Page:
Saturday, July 27, 2013

Krazy for Tuscan Vernacularana

Tuscans have been around for thousands of years, forming and collecting countless generations of vernacular artists. When we think of Florence, Michelangelo and Leonardo pop into our heads, but all Florentines are artists in one way or another.
When I say that the divinity is in the details, this is what I mean.
Castelfiorentino ©Eugene Martinez
San Casciano Val di Pesa ©Eugene Martinez

Florence  ©Eugene Martinez
Florence ©Eugene Martinez

Florence ©Eugene Martinez
Florence ©Eugene Martinez

Florence ©Eugene Martinez

San Donato in Poggio ©Eugene Martinez

Montalcino ©Eugene Martinez

Florence ©Eugene Martinez

Montefiridolfi ©Eugene Martinez
Florence ©Eugene Martinez

Panzano-in-Chianti ©Eugene Martinez

Tuesday, July 9, 2013

Firenze Card Ups it Price 50%

The Uffizi Galleries ©Eugene Martinez
Without as much as a peep, Firenze Card, the popular cumulative ticket that gets you into 60 museums, churches and other sights in Florence, upped its price from €50 to €75! The card had already enjoyed its fair amount of controversy - it's only valid for 72 hours, only lets you into each venue once, offers no discounts for kids under 18 unless they're EU citizens. The good thing about the card is that it gives you priority entrance to the venues, you can ride ATAF buses for free during its 72 hours of life, and with 60 sights on the buffet, you can go check things out that you might otherwise have skipped or not even known about. The bad thing about it is that... see above.

Well now we can add another bad thing about it. At €72 per person, with no discounts for families, people are thinking twice about purchasing it. If before the card was attractive for the mere fact that you get to skip lines, now that VIP treatment doesn't seem like such a great deal anymore.

So what's a wise tourist to do?...
• Do the math! Look at the list of venues that the Firenze Card offers, look at the time you have available in Florence, and figure out if it's worth it. Keep in mind that the only museums where priority entrance is really a must are the Accademia and Uffizi.
• Consider the alternative - become a member of Amici degli Uffizi. This is a wonderful group, a private not-for-profit institution whose mission is to use the funds it raises through selling memberships to contribute to the maintenance and restoration of the art works of the Polo Museale Fiorentino and the buildings that they live in. There are great family and youth membership with healthy discounts. The card is worth one whole year, and allows unlimited priority entry into each venue. Don't feel like tackling the entire Uffizi in one shot? Don't! Don't feel like seeing all 5 museums in Palazzo Pitti at once? Not a problem! So not only do you get the advantages of a combined ticket, you're also helping to keep the beautiful art of Florence healthy. Now that's a good deal!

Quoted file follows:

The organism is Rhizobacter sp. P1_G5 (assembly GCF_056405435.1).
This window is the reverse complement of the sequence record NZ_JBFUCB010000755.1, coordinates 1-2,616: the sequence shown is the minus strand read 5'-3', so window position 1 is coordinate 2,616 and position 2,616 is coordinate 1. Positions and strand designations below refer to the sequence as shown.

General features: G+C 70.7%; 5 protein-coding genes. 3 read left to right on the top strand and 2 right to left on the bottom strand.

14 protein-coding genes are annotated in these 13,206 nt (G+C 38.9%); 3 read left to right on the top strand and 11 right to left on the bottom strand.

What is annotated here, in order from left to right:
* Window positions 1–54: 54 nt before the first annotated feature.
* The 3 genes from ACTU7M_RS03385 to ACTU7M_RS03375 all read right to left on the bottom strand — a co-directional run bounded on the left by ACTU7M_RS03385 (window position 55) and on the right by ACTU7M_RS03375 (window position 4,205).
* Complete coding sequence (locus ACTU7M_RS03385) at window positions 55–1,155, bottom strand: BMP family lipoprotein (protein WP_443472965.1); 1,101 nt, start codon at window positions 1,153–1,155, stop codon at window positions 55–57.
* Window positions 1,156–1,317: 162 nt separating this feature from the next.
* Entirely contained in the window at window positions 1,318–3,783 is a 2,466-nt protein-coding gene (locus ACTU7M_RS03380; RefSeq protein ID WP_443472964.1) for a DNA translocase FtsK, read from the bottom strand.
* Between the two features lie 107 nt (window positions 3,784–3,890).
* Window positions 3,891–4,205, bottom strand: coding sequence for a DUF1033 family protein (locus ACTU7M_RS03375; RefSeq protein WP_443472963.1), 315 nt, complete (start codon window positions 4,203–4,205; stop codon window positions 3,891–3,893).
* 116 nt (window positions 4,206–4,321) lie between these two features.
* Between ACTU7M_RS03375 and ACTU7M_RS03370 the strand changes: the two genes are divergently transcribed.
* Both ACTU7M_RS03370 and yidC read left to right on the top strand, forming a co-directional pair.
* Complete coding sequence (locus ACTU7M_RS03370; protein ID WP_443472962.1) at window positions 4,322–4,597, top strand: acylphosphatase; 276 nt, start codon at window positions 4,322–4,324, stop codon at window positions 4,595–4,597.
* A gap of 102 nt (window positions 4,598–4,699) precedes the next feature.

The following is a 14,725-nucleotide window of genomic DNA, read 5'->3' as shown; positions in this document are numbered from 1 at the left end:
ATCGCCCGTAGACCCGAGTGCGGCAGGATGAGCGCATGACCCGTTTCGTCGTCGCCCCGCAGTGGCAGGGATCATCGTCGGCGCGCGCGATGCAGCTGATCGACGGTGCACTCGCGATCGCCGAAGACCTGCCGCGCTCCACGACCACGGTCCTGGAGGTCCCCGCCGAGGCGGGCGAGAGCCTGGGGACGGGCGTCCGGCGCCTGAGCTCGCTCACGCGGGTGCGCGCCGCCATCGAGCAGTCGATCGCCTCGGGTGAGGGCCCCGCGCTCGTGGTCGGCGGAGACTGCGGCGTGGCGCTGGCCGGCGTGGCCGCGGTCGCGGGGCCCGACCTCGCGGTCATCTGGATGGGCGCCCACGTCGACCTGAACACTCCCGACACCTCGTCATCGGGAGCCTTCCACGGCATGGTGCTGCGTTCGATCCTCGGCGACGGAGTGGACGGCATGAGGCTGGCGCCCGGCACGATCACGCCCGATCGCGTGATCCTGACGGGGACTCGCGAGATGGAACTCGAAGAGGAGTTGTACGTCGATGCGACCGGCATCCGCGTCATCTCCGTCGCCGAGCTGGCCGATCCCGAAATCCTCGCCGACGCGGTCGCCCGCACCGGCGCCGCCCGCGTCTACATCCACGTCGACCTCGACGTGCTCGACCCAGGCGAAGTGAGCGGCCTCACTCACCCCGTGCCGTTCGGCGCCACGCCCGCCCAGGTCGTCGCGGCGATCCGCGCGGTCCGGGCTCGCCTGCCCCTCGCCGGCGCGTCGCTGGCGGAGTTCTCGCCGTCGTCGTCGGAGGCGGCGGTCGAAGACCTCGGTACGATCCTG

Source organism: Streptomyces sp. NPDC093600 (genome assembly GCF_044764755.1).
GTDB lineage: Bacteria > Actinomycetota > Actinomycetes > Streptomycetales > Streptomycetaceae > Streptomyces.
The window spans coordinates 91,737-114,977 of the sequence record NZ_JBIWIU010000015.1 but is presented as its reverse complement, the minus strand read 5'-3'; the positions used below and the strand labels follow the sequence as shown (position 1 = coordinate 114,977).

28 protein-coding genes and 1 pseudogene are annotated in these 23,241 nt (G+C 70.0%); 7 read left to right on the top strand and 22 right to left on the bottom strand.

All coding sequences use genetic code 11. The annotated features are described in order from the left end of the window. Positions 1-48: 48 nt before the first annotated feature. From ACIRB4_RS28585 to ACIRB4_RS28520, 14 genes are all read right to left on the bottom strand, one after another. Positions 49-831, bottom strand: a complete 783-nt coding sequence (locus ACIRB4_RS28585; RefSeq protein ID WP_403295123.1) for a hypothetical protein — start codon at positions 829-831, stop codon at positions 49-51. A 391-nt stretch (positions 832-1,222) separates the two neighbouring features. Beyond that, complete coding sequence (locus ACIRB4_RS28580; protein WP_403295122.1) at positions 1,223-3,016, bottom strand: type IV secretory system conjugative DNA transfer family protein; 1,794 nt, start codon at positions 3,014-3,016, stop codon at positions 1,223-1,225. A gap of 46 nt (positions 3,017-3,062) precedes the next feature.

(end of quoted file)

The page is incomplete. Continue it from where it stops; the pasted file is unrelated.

• The really wise tourist will take the various ups and downs of either card, weigh his options and decide to opt for it or not. Then he will contact me because whether you enter the museums, galleries and churches of Florence with a Firenze Card or as a member of the Amici, once inside you'll want to know what it is you're looking at! Even more important than knowing what it is is knowing why it's there! Who made it? For what reason, what purpose? Who paid for it? Why??? What was the world like that these people lived in and what were their motivation for making all this amazing stuff? When you come to Florence you'll notice right away that this is a city that doesn't give up its secrets very easily! So if you want to get what this is all about... let me turn your vacation into an experience that you'll keep with you forever.

Sunday, June 2, 2013

In ArsOpulentaland, the delight is in the detail

When people tour an iconic place like Florence, they're often dazzled by the big sights like the Duomo, Palazzo Vecchio, the Uffizi. There are so many "important" things to see, their eyes tend to filter out the details, the little extras that give nuance and life to a city like this. As they walk through the narrow streets and alleys of the old city, eagerly hunting down the next photo-op, what they miss are these teeny delights.

A bricked-up "wine door" © Eugene Martinez
On the wall of Palazzo Vecchio by some guy with a hammer and a chisel  © Eugene Martinez
Via Zannetti  © Eugene Martinez
The Oratorio of la Madonna delle Grazie  © Eugene Martinez